Safety and Liability. Part 1: The MCI D45 CRT LE Commuter Coach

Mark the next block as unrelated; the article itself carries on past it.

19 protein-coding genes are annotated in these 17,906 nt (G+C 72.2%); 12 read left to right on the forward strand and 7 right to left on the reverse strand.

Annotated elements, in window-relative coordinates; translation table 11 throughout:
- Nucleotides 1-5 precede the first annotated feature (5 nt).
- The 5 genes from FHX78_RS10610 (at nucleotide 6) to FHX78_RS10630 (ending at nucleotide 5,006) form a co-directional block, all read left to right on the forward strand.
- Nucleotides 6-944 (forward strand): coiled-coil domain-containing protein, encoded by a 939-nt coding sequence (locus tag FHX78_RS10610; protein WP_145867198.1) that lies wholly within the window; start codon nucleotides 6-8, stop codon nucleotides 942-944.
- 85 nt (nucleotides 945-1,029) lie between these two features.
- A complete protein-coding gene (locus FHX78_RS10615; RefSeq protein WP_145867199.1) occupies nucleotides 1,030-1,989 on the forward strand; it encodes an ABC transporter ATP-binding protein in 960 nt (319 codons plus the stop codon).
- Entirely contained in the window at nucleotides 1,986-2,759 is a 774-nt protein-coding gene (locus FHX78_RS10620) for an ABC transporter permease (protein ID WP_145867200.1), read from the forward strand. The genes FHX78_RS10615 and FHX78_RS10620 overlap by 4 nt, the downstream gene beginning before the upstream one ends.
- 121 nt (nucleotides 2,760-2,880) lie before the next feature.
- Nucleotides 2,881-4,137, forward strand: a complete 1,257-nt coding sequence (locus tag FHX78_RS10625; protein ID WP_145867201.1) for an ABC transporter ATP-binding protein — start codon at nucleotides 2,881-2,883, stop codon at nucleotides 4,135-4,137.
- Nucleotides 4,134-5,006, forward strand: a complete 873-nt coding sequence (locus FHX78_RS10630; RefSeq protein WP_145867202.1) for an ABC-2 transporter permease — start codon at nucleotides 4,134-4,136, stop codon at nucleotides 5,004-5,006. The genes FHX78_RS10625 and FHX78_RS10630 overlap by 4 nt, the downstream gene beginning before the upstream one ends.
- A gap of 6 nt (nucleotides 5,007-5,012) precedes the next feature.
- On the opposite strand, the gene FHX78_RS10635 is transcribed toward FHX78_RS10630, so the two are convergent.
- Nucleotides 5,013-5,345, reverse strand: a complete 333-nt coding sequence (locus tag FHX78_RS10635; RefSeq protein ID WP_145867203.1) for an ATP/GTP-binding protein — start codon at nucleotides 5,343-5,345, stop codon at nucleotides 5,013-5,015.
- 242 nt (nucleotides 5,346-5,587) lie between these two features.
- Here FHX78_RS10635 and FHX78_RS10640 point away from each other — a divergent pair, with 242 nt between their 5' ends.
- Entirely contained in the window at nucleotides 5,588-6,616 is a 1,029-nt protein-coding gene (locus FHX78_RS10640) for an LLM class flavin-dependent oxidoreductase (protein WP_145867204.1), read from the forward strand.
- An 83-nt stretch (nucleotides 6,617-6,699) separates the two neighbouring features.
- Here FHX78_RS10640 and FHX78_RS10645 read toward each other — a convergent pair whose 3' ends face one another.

A Paradigm Shift in Motorcoach Accessibility Part 1: The MCI D45 CRT LE Commuter Coach As an urban planner by background, there are certain clichés I have grown to loath. Amongmy least favorite is the phrase “paradigm shift.” This is because few things in the transportation field ever comprise a paradigm shift. Among the true exceptions were the 45-foot-long coach, the proliferation of double-deckers, Megabus pricing and the advances in super-clean diesel engines. Autonomous coaches seem decades away (even while exploding on the scene in Europe). Otherwise, nothing else close to a paradigm shift in this traditional industry comes to mind. Yet for every rule there is an exception, if only occasionally. I came upon one recently when, the afternoon before it was unveiled on the first morning of the recent APTA trade show, the MCI D45 CRT LE was introduced to members of the APTA Access Committee, the ADA-oriented com- mittee focusing almost exclusively on fixed route transit and paratransit services. I believe the last time a motorcoach discus- sion came up at an Access Committee meeting was in 2001, when the ADA's requirement for accessible vehicles was extended to motorcoaches. I doubt this issue received two minutes of discussion. On October 7, 2017, when the principal speaker at the Access Committee meeting began talking about the D45 CRT LE, I won- dered what he was even doing there, much less what he would be talking about. But I soon found out. Slugs and Laggards Every new motorcoach since 2001 was supposed to be wheelchair accessible. While compliance may have materialized, rider- ship levels hardly seemed to justify the requirement. For eight years now, I have ridden on anMCI motorcoach twice a week, between my Manhattan office and my weekend "country home/office" in the Lower Hudson Valley. During these nearly 800 trips, I have never once seen a wheel- chair user on board. I attributed this vacancy mostly to the loading and unloading time of a typical motorcoachwith a rear, "passive" lift. Before the lift could even be deployed, multiple passengers would have to change seats, fold-down seats would have to folded up, the lift platform would have to be un- stowed and lowered, the wheelchair and its occupant would have to be placed on the platform and raised to the floor level, the chair would have to be pulled onto the floor surface and positioned in the securement area, and finally some driver who may have performed this procedure once in a blue moon would have to secure the chair at four wheel positions and attach a three-point securement system to its occupant, among other subtleties. By the time this marathon was over, even the most liberal-minded of the coach's harried commuters would be restless, if not resentful. The poor wheel- chair occupant would feel like a pariah, per- haps feeling some need to apologize for his or her intrusion. With this level of usage inmind, my first thought was, "What can MCI possibly be thinking about?" I later learned that MCI has been thinking a lot. This coach reflected four years of development. Imagine the invest- ment. Why would a conventional company in a traditional market spend its time and money on this? With its Buy-America monopoly with federally-funded transit agencies, why would a company which already owned most of the commuter/express market make such a decision? During an extended discussionwithMCI representatives at the following day's trade show, I learned that the MCI D45 CRT LE was actually designed specifically for the commuter/express sector of the market. I also learned that all those wheelchair users I never saw aboard a motorcoach were not bedridden or phantoms. They were whom the transit folk used to refer to as "latent demand." In effect, the difficulty and time- consuming act of boarding and alighting, the infrequency of usage (even while the securement area was covered with fully- usable fold-down seats), andwhat I will coin as the "pariah effect" likely suppressedwhat was otherwise a viable market. Despite almost four decades dealingwith disabled public transportation services, I had barely given this a thought. Fortunately for these individuals, and for the industry as a whole, plenty of folks at MCI had appar- ently given these issues a great deal of thought. That they did something breath- taking as a consequence is what makes this story so appealing, and MCI's contribution to the industry so significant. I was also reminded that the elderly population – already 60 percent of most motorcoach passengers (although these figures are heavily affected by ridership on charter and tour services) – in this coun- 34 • National Bus Trader / December, 2017 Safety and Liability by Ned Einstein